CIOs need to treat enterprise IT less like a series of violins and more like a well-played tuba if they want to create more value for their organizations, a Gartner analyst told a Webcast audience on Thursday.
The market research firm hosted an online session to go over the results of its most recent survey of chief information officers, which gathers responses from 2,335 CIOs, representing more than $321 billion in CIO IT budgets and covering 37 industries in 45 countries. According to Mark McDonald, group vice-president for Gartner Executive Programs and a Gartner Fellow, the message that came out of the data was clear. After years of trying to align IT with the business and then, more recently, focusing on cost-cutting and efficiency, now is the time for CIOs to “amplify the business” by focusing on improving customer experiences and eliminating internal factors that block their chances of success.
McDonald used musical instruments as metaphors to explain the point further. “Consider the violin. It’s a very beautiful instrument. But if you want to make the sound of the violin bigger, the traditional approach to do that is to replicate the number of violins playing,” he said. This is “amplification by replication,” McDonald explained, and many CIOs have taken a similar approach with IT. In other words, they have responded to business needs by adding layer upon layer of technology. “As you do that, however, you start to see additional coordination costs, overhang from legacy systems, core rigidities.”
While 80 per cent of the musicians in most orchestras are playing the strings, however, McDonald pointed to the lone tuba player who is easily heard by the audience. However, “Just being loud isn’t good,” McDonald added. Instead, CIOs need to take the signals they get from the business about what they want from IT and use analytics and other tools to gauge feedback on what IT departments do. “You need to match the note and provide fidelity,” he said.
According to the Gartner CIO study, for most chief information officers the key signals being sent their way by management continues to focus on three areas. These include growing the business, attracting and retaining customers and keeping costs down. Gartner is recommending a greater focus on the customer experience, which McDonald suggested should be less about how easy IT systems are to use and more about how easy IT departments are to work with other business units.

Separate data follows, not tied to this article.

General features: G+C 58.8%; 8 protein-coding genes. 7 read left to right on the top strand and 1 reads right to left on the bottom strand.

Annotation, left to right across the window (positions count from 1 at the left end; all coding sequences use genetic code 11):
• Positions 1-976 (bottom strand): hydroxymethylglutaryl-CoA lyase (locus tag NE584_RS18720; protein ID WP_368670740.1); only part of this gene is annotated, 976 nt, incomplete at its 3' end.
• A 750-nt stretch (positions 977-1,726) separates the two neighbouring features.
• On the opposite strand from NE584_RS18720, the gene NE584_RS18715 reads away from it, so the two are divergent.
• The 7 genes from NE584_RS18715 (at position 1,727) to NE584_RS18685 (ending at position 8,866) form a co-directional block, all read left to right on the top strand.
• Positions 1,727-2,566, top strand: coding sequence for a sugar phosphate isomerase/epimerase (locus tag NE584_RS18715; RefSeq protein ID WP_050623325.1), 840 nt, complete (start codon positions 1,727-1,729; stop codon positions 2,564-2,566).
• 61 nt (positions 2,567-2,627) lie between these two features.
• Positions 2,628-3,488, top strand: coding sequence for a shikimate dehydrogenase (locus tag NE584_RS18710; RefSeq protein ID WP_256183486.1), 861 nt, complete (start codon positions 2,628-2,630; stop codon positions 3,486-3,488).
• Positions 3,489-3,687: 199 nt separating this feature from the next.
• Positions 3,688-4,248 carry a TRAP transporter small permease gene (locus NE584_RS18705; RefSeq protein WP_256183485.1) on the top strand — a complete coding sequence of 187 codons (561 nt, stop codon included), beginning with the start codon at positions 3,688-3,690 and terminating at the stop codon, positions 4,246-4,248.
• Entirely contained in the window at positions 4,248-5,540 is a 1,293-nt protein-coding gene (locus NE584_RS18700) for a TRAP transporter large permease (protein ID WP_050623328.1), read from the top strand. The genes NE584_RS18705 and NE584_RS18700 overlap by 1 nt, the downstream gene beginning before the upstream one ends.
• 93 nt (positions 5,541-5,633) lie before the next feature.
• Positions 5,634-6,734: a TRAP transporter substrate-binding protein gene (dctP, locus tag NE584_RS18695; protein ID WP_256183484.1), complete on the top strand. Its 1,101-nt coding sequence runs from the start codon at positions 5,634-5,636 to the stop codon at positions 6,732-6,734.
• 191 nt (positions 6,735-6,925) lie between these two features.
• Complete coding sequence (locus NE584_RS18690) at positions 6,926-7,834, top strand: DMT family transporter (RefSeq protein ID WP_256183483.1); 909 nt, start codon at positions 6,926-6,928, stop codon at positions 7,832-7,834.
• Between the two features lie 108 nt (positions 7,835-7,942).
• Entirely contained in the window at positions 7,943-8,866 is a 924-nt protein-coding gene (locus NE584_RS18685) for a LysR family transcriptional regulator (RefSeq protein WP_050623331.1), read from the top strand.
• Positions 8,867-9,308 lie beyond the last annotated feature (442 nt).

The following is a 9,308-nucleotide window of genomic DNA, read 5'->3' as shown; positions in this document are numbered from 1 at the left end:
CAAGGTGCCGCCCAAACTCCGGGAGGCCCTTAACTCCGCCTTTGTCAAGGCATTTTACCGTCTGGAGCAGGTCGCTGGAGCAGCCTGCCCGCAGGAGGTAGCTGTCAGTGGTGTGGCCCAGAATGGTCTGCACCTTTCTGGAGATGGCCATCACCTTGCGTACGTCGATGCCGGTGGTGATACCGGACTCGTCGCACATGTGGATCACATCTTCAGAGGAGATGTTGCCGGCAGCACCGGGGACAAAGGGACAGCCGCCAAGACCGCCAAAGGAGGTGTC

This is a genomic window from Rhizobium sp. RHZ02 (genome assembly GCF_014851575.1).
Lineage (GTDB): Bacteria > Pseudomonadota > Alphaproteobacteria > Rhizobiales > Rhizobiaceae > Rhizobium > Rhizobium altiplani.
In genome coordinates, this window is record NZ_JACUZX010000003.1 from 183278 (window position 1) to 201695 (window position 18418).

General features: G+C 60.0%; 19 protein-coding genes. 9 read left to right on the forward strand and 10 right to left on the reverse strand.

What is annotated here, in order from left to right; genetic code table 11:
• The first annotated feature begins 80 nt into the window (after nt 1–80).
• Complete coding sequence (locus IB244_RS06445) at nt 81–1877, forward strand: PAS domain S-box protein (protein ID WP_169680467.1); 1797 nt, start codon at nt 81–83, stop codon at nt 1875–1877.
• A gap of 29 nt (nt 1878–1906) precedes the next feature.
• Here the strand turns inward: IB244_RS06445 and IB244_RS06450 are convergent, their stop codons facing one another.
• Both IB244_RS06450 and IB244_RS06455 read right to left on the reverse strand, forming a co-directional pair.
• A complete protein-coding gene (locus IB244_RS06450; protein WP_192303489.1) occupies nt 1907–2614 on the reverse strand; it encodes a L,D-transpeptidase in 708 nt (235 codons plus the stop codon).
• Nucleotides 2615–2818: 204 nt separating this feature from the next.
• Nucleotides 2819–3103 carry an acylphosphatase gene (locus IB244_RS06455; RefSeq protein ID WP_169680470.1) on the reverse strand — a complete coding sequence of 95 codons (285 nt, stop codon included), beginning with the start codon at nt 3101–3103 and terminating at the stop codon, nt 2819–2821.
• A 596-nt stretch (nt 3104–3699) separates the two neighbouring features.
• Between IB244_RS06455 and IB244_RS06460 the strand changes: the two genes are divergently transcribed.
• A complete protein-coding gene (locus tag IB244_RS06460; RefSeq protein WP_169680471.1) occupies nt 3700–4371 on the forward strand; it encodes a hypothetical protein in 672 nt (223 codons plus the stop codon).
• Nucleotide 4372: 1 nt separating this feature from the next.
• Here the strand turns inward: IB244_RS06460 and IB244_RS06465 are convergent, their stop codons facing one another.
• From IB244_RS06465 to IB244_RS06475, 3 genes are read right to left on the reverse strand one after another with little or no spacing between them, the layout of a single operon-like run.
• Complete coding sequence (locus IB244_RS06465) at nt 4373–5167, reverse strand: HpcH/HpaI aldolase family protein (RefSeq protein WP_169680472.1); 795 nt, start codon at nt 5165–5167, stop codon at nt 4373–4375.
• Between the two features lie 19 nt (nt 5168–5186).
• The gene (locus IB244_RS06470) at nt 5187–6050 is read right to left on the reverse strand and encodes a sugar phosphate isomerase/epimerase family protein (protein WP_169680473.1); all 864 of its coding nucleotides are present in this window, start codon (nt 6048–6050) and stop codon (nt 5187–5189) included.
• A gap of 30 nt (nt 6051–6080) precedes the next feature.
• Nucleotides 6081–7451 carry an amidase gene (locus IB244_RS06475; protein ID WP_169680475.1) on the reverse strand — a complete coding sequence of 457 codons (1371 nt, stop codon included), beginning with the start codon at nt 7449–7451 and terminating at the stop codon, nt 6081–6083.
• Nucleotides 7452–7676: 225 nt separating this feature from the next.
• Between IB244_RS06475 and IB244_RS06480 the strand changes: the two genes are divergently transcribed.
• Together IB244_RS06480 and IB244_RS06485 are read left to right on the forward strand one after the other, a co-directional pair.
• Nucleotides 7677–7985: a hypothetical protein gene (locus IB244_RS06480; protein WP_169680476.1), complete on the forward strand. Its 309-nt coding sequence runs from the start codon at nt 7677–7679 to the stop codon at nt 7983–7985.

“Unfortunately, IT budgets do not support CIOs in such a way that they can invest their way to success,” McDonald said. In fact, based on Gartner’s research, the larger the IT budget in the organization the more likely it is to face cuts.
Beyond those challenges, CIOs also told Gartner they see non-financial barriers around changing organizational culture, filling in gaps within staff skill sets and dealing with governance issues. This makes it more important than ever for IT decision makers to keep in mind the other ingredient, besides signals and feedback, that make amplification possible: eliminating distortion.
“These are the things that create costs, that create complexity . . . you need to eliminate these internally,” he said. “That will be the dominant thing many of us will do in 2012.”
Technologies that CIOs see themselves using to amplify the business include analytics, mobility and the cloud, according to the Gartner survey. McDonald said the idea of using business intelligence to gather massive amounts of information, dumping it in a data warehousing and extracting insights is losing favour, however. Instead, he predicted the rise of analytic point solutions where BI was paired with mobility, supply chain and social technologies.
Mobility innovations, meanwhile, will be driven largely by firms’ desire to be leaders in their respective industries.
“It’s going to be qualitatively different because executives can demo to other executives. Business leaders can now benchmark themselves against their peers in a way they never have before,” he said. “A CEO or a CFO would look foolish saying, ‘My ERP is better than your ERP.’ But imagine executives showing off their apps . . . executive envy is going to be a significant factor driving mobile solutions.”
McDonald said the survey revealed 76 per cent of CIOs say they always use performance against budgets and cost as a key metric, along with service availability at 77 per cent. He offered three other key questions, however, they could use to evaluate their contribution to the organization:
· Does the IT strategy allow the organization to execute their business strategy at a fast speed?
· How can CIOs drive scale effectively by leveraging applications and infrastructure to support the business strategy?
· Does the business strategy open, close or “brick over” IT strategy options?